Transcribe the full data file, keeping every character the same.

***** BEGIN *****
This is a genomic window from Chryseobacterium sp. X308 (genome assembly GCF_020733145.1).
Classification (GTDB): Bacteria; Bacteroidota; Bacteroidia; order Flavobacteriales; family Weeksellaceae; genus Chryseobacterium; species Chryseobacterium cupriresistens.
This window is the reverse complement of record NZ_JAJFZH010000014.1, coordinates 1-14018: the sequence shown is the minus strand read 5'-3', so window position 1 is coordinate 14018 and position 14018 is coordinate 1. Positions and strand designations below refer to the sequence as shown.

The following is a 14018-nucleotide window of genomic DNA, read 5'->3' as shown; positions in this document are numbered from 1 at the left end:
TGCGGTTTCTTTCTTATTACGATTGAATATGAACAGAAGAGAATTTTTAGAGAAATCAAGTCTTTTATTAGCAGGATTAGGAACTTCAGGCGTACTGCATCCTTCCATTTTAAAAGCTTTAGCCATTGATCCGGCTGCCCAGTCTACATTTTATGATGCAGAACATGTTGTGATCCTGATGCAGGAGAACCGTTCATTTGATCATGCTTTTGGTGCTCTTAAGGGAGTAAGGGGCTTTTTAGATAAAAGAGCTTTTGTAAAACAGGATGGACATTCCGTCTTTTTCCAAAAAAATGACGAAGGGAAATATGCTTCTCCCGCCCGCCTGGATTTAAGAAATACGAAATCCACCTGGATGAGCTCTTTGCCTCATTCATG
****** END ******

This is a genomic window from Chryseobacterium sp. X308 (genome assembly GCF_020733145.1).
Classification (GTDB): Bacteria; Bacteroidota; Bacteroidia; order Flavobacteriales; family Weeksellaceae; genus Chryseobacterium; species Chryseobacterium cupriresistens.
This window is the reverse complement of record NZ_JAJFZH010000014.1, coordinates 1-14018: the sequence shown is the minus strand read 5'-3', so window position 1 is coordinate 14018 and position 14018 is coordinate 1. Positions and strand designations below refer to the sequence as shown.

The following is a 14018-nucleotide window of genomic DNA, read 5'->3' as shown; positions in this document are numbered from 1 at the left end:
TGCGGTTTCTTTCTTATTACGATTGAATATGAACAGAAGAGAATTTTTAGAGAAATCAAGTCTTTTATTAGCAGGATTAGGAACTTCAGGCGTACTGCATCCTTCCATTTTAAAAGCTTTAGCCATTGATCCGGCTGCCCAGTCTACATTTTATGATGCAGAACATGTTGTGATCCTGATGCAGGAGAACCGTTCATTTGATCATGCTTTTGGTGCTCTTAAGGGAGTAAGGGGCTTTTTAGATAAAAGAGCTTTTGTAAAACAGGATGGACATTCCGTCTTTTTCCAAAAAAATGACGAAGGGAAATATGCTTCTCCCGCCCGCCTGGATTTAAGAAATACGAAATCCACCTGGATGAGCTCTTTGCCTCATTCATG